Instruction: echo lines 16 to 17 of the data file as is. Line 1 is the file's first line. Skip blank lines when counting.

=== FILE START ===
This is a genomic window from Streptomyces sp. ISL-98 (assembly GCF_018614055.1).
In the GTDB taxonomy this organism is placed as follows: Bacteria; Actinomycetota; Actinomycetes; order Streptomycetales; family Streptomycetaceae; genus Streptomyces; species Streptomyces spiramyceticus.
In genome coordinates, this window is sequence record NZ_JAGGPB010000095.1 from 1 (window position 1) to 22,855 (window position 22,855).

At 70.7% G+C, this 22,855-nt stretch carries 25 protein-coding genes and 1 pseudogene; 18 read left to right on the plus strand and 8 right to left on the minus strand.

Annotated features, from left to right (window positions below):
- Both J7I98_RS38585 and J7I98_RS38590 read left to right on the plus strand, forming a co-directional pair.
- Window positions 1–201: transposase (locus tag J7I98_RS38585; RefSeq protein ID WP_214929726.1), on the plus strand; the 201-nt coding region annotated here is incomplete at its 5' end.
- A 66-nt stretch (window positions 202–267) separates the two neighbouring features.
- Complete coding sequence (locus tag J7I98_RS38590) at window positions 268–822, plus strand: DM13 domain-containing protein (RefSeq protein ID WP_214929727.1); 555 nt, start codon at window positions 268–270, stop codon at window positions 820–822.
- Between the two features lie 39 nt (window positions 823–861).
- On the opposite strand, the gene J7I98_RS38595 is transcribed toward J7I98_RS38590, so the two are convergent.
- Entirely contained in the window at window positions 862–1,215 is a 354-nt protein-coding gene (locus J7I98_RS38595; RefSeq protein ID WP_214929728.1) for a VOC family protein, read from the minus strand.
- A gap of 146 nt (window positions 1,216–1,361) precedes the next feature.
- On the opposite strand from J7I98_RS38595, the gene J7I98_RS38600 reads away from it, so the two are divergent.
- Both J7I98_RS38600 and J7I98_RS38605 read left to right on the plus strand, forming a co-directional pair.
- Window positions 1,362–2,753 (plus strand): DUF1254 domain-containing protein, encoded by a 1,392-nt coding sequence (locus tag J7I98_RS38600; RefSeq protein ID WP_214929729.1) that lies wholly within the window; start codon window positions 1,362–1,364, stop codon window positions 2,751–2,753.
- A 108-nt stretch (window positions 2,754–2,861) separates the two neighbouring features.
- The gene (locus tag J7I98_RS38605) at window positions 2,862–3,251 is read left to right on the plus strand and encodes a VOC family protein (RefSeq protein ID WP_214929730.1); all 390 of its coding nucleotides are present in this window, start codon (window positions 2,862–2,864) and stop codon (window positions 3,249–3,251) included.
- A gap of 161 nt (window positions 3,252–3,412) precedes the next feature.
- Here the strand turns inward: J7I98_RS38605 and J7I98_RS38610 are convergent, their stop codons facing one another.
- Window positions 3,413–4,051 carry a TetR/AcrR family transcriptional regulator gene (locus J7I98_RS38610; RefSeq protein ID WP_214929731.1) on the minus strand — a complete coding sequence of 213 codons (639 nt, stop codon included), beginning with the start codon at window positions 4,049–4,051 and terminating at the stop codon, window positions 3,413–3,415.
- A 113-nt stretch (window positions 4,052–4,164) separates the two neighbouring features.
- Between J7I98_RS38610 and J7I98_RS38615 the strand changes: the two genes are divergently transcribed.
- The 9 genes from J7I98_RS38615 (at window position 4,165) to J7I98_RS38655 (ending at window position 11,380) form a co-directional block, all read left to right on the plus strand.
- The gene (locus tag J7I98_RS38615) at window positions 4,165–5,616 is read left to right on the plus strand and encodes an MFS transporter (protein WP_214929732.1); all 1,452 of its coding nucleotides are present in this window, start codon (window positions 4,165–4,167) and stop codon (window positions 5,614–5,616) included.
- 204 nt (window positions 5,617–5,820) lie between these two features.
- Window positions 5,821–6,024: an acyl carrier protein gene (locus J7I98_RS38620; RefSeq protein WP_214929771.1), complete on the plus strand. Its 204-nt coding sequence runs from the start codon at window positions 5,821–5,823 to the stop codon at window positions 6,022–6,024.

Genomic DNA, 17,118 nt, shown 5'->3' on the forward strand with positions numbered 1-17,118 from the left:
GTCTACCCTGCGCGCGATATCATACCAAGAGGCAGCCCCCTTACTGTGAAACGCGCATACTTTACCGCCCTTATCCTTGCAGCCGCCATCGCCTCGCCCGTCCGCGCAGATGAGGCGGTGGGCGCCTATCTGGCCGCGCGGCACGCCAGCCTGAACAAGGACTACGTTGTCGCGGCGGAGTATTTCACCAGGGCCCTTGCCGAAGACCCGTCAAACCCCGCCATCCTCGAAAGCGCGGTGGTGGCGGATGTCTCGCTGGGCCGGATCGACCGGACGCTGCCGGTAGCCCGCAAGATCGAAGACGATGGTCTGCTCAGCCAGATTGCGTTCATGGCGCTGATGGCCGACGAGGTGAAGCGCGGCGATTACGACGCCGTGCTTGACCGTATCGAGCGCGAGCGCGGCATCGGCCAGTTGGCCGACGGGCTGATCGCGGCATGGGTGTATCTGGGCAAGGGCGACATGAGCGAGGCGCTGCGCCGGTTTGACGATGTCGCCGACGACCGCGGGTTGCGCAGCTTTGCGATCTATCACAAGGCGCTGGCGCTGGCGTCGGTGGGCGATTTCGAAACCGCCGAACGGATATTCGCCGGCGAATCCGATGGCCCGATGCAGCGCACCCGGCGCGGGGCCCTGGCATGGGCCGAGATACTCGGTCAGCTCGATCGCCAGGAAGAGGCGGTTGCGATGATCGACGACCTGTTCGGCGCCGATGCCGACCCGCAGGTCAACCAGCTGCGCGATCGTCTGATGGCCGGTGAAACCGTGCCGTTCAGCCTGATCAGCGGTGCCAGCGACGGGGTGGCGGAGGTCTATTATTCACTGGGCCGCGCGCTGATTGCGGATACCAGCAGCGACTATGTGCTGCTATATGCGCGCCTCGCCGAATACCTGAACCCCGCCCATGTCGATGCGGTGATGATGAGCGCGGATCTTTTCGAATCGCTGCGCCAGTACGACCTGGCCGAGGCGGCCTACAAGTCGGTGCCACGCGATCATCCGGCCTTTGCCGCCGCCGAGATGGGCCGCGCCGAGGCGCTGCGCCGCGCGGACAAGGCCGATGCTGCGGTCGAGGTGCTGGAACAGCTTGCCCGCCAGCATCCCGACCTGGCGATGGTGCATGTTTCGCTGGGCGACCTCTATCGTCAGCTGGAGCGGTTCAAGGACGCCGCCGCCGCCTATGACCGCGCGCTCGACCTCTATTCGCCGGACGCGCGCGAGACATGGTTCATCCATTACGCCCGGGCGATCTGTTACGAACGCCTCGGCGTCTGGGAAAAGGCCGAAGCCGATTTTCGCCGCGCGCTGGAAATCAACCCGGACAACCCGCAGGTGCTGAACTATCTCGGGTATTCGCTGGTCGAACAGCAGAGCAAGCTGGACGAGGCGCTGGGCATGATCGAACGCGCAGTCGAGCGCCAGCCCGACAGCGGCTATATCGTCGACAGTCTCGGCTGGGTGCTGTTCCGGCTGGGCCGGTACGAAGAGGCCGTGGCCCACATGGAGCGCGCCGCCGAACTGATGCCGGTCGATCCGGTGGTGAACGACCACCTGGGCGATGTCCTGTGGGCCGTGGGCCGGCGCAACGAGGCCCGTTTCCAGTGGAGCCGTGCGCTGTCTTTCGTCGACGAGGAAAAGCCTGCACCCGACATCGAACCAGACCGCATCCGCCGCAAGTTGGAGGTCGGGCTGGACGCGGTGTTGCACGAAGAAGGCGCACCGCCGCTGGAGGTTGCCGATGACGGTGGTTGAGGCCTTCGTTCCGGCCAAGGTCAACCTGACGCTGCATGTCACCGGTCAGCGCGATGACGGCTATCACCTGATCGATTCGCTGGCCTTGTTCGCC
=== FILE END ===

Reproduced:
- Window positions 1,362–2,753 (plus strand): DUF1254 domain-containing protein, encoded by a 1,392-nt coding sequence (locus tag J7I98_RS38600; RefSeq protein ID WP_214929729.1) that lies wholly within the window; start codon window positions 1,362–1,364, stop codon window positions 2,751–2,753.
- A 108-nt stretch (window positions 2,754–2,861) separates the two neighbouring features.